Still, Sandy was unique in that it temporarily shuttered three hospitals (NYU, Bellevue, and VA New York Harbor) that stand side-by-side along the East River, forcing personnel there to think creatively about how to work together to serve patients in its aftermath. In early 2013, Bellevue was operating a free-standing emergency department while the rest of the hospital remained closed, NYU Langone was open but operating a separate urgent care center instead of an ED, and much of the Manhattan campus of the VA New York Harbor Healthcare System remained closed entirely. It was a disorienting work environment for young medical students, residents, and veteran physicians alike.
“It created a lot of uncertainty to imagine that your hospitals could be leveled and distorted so dramatically,” Goldfrank recalls. And yet the test of resiliency also provided an opportunity to explore just how adaptable medicine can be. “Yes, we were in makeshift spaces. But what do we do emergency medicine for? You can have the fanciest buildings in the world, but under duress you must be able to work in a hut.”
Goldfrank is the kind of person who can convey great enthusiasm without ever raising his voice. In conversation, he is calm and thorough, underscoring his meditations on science and medicine with references to Picasso and Voltaire. When asked what traits he looks for when hiring emergency department physicians, he says, “I like people who are humanists—who like people and enjoy working with them, and who have a good sense of the social sciences and the humanities.”
There’s another requirement, too: “I make every effort to only select optimists,” Goldfrank says. “I’ve got to have people who believe the world can be better, and who will participate in the process of making it so.” When someone is injured in a car collision, Goldfrank and his colleagues use the phrase “traffic crash”—never “accident.” “I want everyone to believe every single day that they’re looking at a problem that doesn’t have to happen,” he says. The same goes for unrecognized cases of hypertension, diabetes, and the host of other health problems caused by “smoking or eating too much or drinking too much or driving too fast,” he adds. “These are all things that we can work on. Your job in emergency medicine is to float between caring for one person and thinking about the population as a whole.”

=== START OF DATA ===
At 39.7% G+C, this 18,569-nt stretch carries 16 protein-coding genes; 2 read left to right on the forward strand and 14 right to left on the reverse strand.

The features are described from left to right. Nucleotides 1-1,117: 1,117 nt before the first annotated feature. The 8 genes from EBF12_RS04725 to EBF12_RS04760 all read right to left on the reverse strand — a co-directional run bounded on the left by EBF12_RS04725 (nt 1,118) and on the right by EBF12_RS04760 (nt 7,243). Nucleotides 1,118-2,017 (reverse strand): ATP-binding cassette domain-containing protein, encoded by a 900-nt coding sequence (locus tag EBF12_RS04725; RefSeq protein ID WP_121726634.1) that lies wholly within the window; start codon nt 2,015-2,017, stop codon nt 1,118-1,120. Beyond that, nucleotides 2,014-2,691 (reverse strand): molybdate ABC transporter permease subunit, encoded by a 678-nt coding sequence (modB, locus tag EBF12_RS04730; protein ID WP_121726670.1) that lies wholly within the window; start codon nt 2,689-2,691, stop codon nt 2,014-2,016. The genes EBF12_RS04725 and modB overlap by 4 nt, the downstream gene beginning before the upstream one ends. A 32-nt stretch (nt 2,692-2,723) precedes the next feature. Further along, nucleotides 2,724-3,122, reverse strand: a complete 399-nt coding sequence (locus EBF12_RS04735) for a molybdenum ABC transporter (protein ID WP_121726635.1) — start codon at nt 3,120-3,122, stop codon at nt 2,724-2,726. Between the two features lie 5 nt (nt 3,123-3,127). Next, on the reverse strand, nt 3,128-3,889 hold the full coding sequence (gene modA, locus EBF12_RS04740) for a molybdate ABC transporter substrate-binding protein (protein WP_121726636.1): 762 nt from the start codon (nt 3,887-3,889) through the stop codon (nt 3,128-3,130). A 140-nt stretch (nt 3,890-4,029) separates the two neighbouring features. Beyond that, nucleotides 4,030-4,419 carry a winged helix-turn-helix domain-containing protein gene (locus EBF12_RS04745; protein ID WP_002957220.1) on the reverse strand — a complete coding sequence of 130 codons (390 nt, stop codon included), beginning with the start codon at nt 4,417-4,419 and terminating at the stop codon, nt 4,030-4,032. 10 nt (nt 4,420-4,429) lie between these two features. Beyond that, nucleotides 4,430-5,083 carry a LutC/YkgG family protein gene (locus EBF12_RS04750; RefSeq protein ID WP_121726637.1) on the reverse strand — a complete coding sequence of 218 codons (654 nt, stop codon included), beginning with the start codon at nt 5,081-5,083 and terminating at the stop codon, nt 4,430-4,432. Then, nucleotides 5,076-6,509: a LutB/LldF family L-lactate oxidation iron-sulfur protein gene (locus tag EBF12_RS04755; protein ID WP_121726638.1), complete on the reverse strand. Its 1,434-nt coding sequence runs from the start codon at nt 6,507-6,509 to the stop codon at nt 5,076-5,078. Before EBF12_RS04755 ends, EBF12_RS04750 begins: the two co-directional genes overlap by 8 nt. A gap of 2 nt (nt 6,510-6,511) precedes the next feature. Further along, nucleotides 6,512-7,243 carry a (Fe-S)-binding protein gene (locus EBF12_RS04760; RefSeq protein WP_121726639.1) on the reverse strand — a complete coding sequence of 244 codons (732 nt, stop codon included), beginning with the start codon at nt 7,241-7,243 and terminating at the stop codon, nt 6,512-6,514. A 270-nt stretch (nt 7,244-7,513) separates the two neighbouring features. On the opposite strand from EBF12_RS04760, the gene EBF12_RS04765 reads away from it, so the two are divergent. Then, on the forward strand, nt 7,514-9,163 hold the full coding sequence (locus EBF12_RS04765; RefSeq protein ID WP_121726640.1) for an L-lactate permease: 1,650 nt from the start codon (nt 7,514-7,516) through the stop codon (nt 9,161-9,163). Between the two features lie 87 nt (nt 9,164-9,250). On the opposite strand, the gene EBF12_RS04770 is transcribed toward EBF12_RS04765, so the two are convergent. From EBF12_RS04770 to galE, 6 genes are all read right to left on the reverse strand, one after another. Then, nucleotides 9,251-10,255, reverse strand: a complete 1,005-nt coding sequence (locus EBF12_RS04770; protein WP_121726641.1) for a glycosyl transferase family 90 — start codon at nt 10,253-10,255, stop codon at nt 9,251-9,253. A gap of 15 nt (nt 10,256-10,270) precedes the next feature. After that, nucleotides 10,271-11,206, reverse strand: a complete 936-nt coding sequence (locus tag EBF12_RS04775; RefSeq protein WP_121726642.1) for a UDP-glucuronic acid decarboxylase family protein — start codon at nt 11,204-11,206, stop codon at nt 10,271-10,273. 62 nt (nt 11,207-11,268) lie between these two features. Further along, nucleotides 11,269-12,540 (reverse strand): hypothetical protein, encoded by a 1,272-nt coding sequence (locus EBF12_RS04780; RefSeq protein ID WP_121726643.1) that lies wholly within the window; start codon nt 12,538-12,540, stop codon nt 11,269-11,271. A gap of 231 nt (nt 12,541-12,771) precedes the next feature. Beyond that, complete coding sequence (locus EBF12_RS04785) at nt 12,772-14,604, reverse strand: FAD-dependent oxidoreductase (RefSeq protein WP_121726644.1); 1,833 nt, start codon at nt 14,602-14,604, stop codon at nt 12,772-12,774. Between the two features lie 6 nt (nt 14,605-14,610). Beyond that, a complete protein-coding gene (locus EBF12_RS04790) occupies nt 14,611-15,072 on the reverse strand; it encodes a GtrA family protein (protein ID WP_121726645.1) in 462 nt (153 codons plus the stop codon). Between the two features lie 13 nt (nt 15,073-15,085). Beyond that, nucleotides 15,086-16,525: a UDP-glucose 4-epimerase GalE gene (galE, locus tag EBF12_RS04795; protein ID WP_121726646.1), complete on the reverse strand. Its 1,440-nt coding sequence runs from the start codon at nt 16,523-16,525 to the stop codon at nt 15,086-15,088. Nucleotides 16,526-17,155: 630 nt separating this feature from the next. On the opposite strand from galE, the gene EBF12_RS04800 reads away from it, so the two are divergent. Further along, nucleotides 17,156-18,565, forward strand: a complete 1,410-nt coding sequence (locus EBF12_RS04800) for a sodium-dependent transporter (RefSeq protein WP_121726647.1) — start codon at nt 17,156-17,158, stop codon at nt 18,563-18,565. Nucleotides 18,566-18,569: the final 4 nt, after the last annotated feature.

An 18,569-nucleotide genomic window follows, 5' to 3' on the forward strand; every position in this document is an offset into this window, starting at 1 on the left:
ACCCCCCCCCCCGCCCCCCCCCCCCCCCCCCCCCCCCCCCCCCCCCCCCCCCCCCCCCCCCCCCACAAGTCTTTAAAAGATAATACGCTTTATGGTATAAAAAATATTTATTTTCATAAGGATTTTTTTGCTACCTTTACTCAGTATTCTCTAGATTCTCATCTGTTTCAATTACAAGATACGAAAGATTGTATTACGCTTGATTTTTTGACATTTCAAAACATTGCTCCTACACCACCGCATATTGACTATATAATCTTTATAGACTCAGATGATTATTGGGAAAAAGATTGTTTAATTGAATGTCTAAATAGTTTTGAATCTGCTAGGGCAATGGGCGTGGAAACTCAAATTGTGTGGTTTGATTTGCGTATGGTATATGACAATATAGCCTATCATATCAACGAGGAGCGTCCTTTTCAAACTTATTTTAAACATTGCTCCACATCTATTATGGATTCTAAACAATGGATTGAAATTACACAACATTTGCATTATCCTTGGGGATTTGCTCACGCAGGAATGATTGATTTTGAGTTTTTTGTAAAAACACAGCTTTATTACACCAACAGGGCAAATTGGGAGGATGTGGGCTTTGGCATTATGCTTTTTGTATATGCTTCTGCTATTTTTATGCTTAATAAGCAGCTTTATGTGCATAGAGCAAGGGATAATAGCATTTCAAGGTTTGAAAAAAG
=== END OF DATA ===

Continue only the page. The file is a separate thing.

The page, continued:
The struggle to refine that balance is one of Goldfrank’s enduring passions, and it runs through the history of his field, from when the nation’s first ambulance pavilion opened at Bellevue in 1879 to today, when hospital emergency departments benefit from the expertise of specialists in new fields like pediatric care, trauma care, and toxicology. When Goldfrank was finishing up medical school, emergency medicine was not yet considered a distinct discipline, so he’s among the very first generation of doctors to study the most frequent causes for grave injury and consider how to address them through public health initiatives. When he was working in the South Bronx, that meant setting up triage to handle victims of the heroin epidemic of the 1970s, and opening up neighborhood clinics to address asthma and other diseases associated with poverty. Today, Goldfrank points to efforts—like one led by Gbenga Ogedegbe, director of NYU Langone’s Division for Health and Behavior in the Department of Population Health—to reduce hypertension in minority groups by bringing educational programs on the disease to churches and barbershops.
Sometimes, it can all feel like an uphill battle. Part of Goldfrank’s task as a faculty member is to “help people develop the skills to deal with chaos,” he says. But even more essential is a strong belief in the human spirit and in one’s capacity to accomplish things that may never have been done before.
There’s also, he says, a saying that became a refrain among his staff in the days and weeks after Sandy. It’s paraphrased from Lewis Carroll’s Through the Looking-Glass but works just as well as a motto for emergency medicine in the big city.
“What did the Red Queen say to Alice?” Goldfrank asks with a twinkle in his eye. “You’ve got to believe at least two unbelievable things before breakfast every day.”